Cold and Covid Vacs
Blimey. The temperature has dropped by at least 10 degrees in the last couple of days, and although the courtyard is registering 7° first thing in the morning, it feels a lot colder thanks to the north wind. Shutters are shut, curtains are up, and the heaters are on in the background, but blankets are required for TV watching, thermals and Aran jumpers for daywear, and as soon as I find where I put them, fingerless gloves will be a la mode for typing.
Yesterday, I went through the online process of putting our house electricity bill in my name to match up with the house contract. It used to be a complicated process and, although I never tried it, involved attending the DEH office in Rhodes with paperwork, bills, your landlord, his extended family and various other hard to find bits and pieces. Now, it’s a case of filling out some online forms, giving tax numbers and passport proof of who you are, the contract and bank details. Hopefully, in a couple of days, I will get a reply telling me what, if anything, I need to do next. I forgot to add the contract when I filled the form as my translation might not have been up to scratch, but I’ve now emailed that, so I wait to see what happens. The good thing about having the bill in my name is that it works with the contract, and everything is now linked through the online tax service. Not sure if that means the bill is deductible, but what it more importantly means is that I will have a utility bill in my name and address. That proof of address, I hear, is needed for getting the new biometric residency cards, which are another story yet to be told. Neil has the phone bill in his name.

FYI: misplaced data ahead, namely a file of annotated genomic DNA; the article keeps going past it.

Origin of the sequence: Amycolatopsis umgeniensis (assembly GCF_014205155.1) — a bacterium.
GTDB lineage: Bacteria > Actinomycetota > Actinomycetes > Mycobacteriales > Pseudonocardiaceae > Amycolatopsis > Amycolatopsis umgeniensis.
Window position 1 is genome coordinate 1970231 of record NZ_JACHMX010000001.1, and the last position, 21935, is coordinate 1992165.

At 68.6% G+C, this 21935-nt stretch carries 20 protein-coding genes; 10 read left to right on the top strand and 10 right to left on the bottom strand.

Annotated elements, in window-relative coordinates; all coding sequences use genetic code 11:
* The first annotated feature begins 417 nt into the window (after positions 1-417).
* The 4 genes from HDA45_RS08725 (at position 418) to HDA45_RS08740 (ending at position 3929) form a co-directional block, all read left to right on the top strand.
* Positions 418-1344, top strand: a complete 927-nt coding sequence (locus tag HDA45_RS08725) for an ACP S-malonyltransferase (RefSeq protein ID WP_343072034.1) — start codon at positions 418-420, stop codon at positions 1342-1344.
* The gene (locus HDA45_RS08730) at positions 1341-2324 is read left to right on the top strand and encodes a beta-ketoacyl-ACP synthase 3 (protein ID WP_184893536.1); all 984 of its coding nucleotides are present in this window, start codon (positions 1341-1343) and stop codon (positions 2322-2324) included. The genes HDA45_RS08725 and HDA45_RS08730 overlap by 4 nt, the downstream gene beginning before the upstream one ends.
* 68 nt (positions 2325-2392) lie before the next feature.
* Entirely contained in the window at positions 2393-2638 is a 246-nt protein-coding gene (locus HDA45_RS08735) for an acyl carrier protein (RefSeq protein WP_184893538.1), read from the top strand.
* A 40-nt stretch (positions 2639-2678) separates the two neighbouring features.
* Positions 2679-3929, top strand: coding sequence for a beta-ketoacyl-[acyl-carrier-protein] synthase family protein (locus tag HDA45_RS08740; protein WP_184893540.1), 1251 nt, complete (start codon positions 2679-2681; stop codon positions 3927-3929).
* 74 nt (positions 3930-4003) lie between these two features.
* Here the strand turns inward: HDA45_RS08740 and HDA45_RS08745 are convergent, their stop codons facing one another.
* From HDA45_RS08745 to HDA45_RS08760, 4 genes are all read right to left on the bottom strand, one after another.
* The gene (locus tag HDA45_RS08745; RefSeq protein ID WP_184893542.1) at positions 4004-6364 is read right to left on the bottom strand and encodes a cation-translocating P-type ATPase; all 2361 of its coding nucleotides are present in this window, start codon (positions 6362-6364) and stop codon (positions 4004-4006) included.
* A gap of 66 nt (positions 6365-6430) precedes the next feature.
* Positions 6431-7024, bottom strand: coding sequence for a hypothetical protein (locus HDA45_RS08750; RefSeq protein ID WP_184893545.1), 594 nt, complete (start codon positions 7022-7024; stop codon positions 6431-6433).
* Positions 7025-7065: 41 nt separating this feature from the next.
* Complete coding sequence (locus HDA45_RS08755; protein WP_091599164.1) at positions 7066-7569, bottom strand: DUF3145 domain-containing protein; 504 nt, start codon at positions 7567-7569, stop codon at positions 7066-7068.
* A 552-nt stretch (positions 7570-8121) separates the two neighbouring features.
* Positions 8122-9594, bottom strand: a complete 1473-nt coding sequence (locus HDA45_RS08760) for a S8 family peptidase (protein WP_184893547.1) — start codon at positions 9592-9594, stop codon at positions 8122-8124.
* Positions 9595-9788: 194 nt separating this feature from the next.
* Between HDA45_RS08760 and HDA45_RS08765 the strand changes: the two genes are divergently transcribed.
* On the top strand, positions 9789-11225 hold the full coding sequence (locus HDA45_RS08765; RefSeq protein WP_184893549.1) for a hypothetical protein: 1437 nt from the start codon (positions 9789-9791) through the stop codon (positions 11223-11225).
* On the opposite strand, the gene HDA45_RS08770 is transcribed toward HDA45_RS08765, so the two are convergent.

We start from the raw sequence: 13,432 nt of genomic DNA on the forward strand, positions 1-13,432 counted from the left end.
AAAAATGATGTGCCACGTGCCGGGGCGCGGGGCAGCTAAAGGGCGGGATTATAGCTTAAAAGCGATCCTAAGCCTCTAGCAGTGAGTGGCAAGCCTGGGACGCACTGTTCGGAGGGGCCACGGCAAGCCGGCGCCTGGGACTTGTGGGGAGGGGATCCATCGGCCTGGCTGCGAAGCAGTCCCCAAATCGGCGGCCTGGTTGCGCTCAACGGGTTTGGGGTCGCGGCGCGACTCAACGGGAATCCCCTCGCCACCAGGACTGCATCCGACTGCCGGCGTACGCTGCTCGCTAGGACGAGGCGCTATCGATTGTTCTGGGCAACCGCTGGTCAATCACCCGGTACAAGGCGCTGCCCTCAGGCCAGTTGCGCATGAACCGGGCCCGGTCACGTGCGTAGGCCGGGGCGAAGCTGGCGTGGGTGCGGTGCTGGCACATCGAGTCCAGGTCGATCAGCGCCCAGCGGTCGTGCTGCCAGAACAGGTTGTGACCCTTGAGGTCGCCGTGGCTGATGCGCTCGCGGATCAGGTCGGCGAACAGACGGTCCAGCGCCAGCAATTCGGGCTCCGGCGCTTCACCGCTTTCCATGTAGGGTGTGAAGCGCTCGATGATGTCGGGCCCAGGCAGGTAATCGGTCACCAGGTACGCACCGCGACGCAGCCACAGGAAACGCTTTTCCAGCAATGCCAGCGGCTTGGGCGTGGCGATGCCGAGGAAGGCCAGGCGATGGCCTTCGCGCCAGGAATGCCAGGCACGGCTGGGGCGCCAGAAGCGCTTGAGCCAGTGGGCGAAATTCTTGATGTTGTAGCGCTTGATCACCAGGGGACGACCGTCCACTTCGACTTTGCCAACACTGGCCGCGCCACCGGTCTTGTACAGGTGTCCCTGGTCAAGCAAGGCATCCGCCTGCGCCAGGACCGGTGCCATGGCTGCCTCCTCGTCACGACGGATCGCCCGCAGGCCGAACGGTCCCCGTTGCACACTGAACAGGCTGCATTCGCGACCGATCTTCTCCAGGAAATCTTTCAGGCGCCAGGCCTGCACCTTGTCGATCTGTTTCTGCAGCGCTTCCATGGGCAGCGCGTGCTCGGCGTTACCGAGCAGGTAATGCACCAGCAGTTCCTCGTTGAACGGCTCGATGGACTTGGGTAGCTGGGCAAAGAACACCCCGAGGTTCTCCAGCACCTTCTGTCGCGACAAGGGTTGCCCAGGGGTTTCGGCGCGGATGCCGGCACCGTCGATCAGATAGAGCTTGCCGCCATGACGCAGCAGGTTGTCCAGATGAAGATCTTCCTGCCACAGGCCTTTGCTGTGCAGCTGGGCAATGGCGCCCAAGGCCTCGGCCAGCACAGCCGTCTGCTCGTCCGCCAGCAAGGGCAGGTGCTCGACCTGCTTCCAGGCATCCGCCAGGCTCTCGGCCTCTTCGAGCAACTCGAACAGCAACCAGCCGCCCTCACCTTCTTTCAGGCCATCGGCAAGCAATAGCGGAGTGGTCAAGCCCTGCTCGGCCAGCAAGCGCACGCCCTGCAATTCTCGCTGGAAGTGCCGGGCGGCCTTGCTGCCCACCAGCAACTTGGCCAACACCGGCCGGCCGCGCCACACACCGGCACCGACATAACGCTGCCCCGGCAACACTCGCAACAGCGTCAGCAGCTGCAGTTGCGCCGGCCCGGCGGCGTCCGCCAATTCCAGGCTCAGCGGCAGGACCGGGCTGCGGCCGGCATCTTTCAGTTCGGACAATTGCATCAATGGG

We’re still waiting to hear what we need to do to get those cards organised, so if you’re on Symi and wondering, hold on a while longer as the officer in charge has said we’ll know as soon as he does. There is a rumour that, as with the Covid vaccinations, we will have to go to Rhodes to complete the process. What with inter-island travel banned for anything but medical emergencies, I can’t see a group of immigrants such as us being allowed to pop over for the day to exchange residency cards for biometric ones. I can’t see an island population of 2,500 or so nipping across to get a shot in the arm either, but again, we’re waiting to hear what’s happening about that.
Meanwhile, the kitchen table should be clear again soon as the Phantom is coming along, and I’ve almost finished. It’s not my best work, but it’s fun to do, keeps me away from the TV and makes a change from writing.